U.S. Military Flies Bombers Near North Korea to 'Threaten And Blackmail' Regime, Pyongyang Claims

North Korea's state-run news claimed the U.S. military flew bombers over the Korean peninsula on Thursday to "threaten and blackmail" the regime Getty Images

North Korea's state-run news claimed the U.S. military flew bombers near the Korean peninsula on Thursday to "threaten and blackmail" the regime, the Seoul-based Yonhap News Agency reports.

The U.S. military confirmed to Newsweek that such a mission occurred, but did not directly respond to North Korea's characterization of it.

Two U.S. Air Force B-1B bombers were dispatched from Andersen Air Base on Guam and "conducted a sequenced bilateral mission in the vicinity off the Korean peninsula" alongside Japan Air Self-Defense Force (JASDF) fighters and Republic of Korea Air Force (ROKAF) fighters, U.S. Air Force spokeswoman Capt. Victoria Hight told Newsweek.

After taking off from Andersen Air Base, the bombers "transited south of Korea and west of Japan" to integrate with the Japanese fighters.

"The Lancers then transited overland to Korea to integrate with Republic of Korea fighters in the Yellow Sea. Upon completion of bilateral integration, the aircraft return to their respective home stations," Hight said.

The mission was "planned in advance" and "was not in response to any current event," Hight added.

The U.S. routinely flies bombers near Korea in "show of force" missions against the North Korean regime. In September, U.S. bombers escorted by fighter jets flew along the North Korean coast, going further north of the demilitarized zone separating North and South Korea than any U.S. military plane has flown this century. In October, two U.S. B-1B bombers conducted air-to-ground missile drills off South Korean waters.

The U.S. military frequently flexes its military muscles in Asia to send a message to North Korea. Getty Images

Decades-old tensions between North Korea and the U.S. have skyrocketed this year as Pyongyang has ramped up its long-range missile tests in pursuit of a nuclear weapon capable of reaching the mainland U.S. Meanwhile, President Donald Trump and North Korean leader Kim Jong Un have engaged in a war of words, frequently trading insults and threats of mass destruction.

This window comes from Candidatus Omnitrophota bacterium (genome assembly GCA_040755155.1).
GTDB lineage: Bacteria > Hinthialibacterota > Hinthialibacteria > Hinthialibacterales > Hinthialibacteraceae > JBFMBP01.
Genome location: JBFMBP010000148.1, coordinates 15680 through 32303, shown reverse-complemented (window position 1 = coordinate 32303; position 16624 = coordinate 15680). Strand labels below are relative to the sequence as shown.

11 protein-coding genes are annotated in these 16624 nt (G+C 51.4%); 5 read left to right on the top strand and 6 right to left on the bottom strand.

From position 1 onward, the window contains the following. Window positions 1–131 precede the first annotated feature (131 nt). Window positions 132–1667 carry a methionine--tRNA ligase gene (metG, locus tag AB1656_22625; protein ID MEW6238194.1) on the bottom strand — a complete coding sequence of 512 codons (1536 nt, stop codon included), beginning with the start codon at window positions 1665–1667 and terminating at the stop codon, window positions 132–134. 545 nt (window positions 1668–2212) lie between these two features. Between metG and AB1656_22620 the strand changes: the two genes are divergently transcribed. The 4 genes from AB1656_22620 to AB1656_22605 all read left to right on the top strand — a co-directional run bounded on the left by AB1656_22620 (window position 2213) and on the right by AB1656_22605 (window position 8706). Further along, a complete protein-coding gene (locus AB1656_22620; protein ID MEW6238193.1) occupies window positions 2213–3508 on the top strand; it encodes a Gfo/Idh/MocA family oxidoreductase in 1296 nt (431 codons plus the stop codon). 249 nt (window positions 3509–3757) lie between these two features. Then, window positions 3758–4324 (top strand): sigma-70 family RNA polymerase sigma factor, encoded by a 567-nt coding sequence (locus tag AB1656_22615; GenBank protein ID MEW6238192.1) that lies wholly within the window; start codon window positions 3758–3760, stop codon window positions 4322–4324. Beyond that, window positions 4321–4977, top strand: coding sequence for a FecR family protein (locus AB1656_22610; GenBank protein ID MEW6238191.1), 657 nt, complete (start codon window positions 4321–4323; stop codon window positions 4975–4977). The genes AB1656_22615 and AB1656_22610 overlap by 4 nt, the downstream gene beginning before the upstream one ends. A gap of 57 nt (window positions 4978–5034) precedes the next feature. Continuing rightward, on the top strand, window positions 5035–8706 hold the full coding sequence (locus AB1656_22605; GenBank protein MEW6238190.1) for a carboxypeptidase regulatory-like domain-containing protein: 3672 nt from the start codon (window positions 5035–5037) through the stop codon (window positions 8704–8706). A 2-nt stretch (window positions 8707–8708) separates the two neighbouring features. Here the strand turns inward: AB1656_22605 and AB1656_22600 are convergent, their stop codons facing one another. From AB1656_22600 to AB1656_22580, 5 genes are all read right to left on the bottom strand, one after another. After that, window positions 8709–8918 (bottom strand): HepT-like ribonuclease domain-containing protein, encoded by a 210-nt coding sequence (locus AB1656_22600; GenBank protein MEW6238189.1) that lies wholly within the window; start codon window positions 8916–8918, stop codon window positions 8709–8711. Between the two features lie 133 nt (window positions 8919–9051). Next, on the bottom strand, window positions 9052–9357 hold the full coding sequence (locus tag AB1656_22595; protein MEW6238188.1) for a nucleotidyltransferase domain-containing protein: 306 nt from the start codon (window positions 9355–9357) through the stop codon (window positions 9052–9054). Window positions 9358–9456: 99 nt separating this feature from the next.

Over the summer, Trump said North Korea would witness "fire and fury like the world has never seen" if it didn't stop threatening the U.S. In September, during his first address in front of the United Nations, Trump threatened to "totally destroy" North Korea if it forced the U.S. to defend itself and its allies. This was not long after North Korea conducted its sixth nuclear test. The rouge nation has since then threatened to conduct a seventh test over the Pacific Ocean, which would be a provocative and risky move.

Trump's bombastic rhetoric on North Korea has prompted criticism from those who feel he sounds too similar to North Korean leaders and has only exacerbated the situation. But National Security Adviser H.R. McMaster on Thursday defended the president's comments about Kim and his regime.

National Security Advisor McMaster on North Korea: "We're Out of Time" pic.twitter.com/qtS3TCO635

— NBC Nightly News with Lester Holt (@NBCNightlyNews) November 2, 2017

"I don't think the president really modulates his language. Have you noticed him do that? I mean, he's been very clear about it," McMaster said at a White House press briefing. "I've been aware of the discussions about, 'Hey, is this inflammatory?' And what's inflammatory is the North Korean regime and what they're doing to threaten the world."

Trump is set to take his first trip to Asia as president this month, where he'll meet with leaders in the region to discuss an array of issues. The White House has said North Korea will be at the top of Trump's agenda during the trip.